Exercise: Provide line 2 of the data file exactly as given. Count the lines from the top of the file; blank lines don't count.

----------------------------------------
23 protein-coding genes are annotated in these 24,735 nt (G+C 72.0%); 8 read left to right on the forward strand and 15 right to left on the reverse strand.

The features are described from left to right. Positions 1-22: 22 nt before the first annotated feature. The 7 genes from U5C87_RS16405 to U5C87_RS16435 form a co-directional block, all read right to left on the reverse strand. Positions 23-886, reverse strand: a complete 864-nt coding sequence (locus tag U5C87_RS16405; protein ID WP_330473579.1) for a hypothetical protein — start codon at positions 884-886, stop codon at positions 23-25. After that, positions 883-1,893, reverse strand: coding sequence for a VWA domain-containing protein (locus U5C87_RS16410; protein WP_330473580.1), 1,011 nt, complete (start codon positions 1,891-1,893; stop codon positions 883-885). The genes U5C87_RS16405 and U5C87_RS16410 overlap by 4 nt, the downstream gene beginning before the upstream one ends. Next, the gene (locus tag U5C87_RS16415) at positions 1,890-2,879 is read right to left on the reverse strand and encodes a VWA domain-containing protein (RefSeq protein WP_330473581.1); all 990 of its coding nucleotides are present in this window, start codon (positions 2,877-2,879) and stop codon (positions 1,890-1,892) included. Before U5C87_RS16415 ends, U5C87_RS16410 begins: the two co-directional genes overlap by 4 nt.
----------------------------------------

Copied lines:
The features are described from left to right. Positions 1-22: 22 nt before the first annotated feature. The 7 genes from U5C87_RS16405 to U5C87_RS16435 form a co-directional block, all read right to left on the reverse strand. Positions 23-886, reverse strand: a complete 864-nt coding sequence (locus tag U5C87_RS16405; protein ID WP_330473579.1) for a hypothetical protein — start codon at positions 884-886, stop codon at positions 23-25. After that, positions 883-1,893, reverse strand: coding sequence for a VWA domain-containing protein (locus U5C87_RS16410; protein WP_330473580.1), 1,011 nt, complete (start codon positions 1,891-1,893; stop codon positions 883-885). The genes U5C87_RS16405 and U5C87_RS16410 overlap by 4 nt, the downstream gene beginning before the upstream one ends. Next, the gene (locus tag U5C87_RS16415) at positions 1,890-2,879 is read right to left on the reverse strand and encodes a VWA domain-containing protein (RefSeq protein WP_330473581.1); all 990 of its coding nucleotides are present in this window, start codon (positions 2,877-2,879) and stop codon (positions 1,890-1,892) included. Before U5C87_RS16415 ends, U5C87_RS16410 begins: the two co-directional genes overlap by 4 nt.